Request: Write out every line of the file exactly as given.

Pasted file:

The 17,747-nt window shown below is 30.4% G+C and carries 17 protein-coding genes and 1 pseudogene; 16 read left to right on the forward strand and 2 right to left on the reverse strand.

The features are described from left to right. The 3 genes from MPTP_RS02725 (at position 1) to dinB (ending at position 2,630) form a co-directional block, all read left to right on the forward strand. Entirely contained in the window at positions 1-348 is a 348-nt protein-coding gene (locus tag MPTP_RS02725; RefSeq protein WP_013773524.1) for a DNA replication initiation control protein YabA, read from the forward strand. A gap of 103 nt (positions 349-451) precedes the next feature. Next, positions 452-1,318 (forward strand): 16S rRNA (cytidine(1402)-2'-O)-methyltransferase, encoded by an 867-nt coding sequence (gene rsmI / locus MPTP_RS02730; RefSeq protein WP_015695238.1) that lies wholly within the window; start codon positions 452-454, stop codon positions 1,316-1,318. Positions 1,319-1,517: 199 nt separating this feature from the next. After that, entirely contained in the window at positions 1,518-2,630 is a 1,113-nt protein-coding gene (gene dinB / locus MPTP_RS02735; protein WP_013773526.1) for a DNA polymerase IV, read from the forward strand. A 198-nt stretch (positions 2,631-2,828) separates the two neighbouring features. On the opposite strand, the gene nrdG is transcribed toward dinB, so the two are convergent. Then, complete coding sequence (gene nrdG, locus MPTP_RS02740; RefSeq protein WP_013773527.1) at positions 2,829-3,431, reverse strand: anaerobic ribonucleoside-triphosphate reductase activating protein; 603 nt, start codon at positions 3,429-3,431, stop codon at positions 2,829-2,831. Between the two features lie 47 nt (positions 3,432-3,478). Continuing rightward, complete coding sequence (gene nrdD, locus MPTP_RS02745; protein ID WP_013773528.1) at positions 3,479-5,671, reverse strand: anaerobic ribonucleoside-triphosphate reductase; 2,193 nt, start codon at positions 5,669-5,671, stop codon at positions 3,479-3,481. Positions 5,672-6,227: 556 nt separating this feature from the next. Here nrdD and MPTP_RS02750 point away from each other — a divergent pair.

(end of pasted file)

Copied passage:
The 17,747-nt window shown below is 30.4% G+C and carries 17 protein-coding genes and 1 pseudogene; 16 read left to right on the forward strand and 2 right to left on the reverse strand.

The features are described from left to right. The 3 genes from MPTP_RS02725 (at position 1) to dinB (ending at position 2,630) form a co-directional block, all read left to right on the forward strand. Entirely contained in the window at positions 1-348 is a 348-nt protein-coding gene (locus tag MPTP_RS02725; RefSeq protein WP_013773524.1) for a DNA replication initiation control protein YabA, read from the forward strand. A gap of 103 nt (positions 349-451) precedes the next feature. Next, positions 452-1,318 (forward strand): 16S rRNA (cytidine(1402)-2'-O)-methyltransferase, encoded by an 867-nt coding sequence (gene rsmI / locus MPTP_RS02730; RefSeq protein WP_015695238.1) that lies wholly within the window; start codon positions 452-454, stop codon positions 1,316-1,318. Positions 1,319-1,517: 199 nt separating this feature from the next. After that, entirely contained in the window at positions 1,518-2,630 is a 1,113-nt protein-coding gene (gene dinB / locus MPTP_RS02735; protein WP_013773526.1) for a DNA polymerase IV, read from the forward strand. A 198-nt stretch (positions 2,631-2,828) separates the two neighbouring features. On the opposite strand, the gene nrdG is transcribed toward dinB, so the two are convergent. Then, complete coding sequence (gene nrdG, locus MPTP_RS02740; RefSeq protein WP_013773527.1) at positions 2,829-3,431, reverse strand: anaerobic ribonucleoside-triphosphate reductase activating protein; 603 nt, start codon at positions 3,429-3,431, stop codon at positions 2,829-2,831. Between the two features lie 47 nt (positions 3,432-3,478). Continuing rightward, complete coding sequence (gene nrdD, locus MPTP_RS02745; protein ID WP_013773528.1) at positions 3,479-5,671, reverse strand: anaerobic ribonucleoside-triphosphate reductase; 2,193 nt, start codon at positions 5,669-5,671, stop codon at positions 3,479-3,481. Positions 5,672-6,227: 556 nt separating this feature from the next. Here nrdD and MPTP_RS02750 point away from each other — a divergent pair.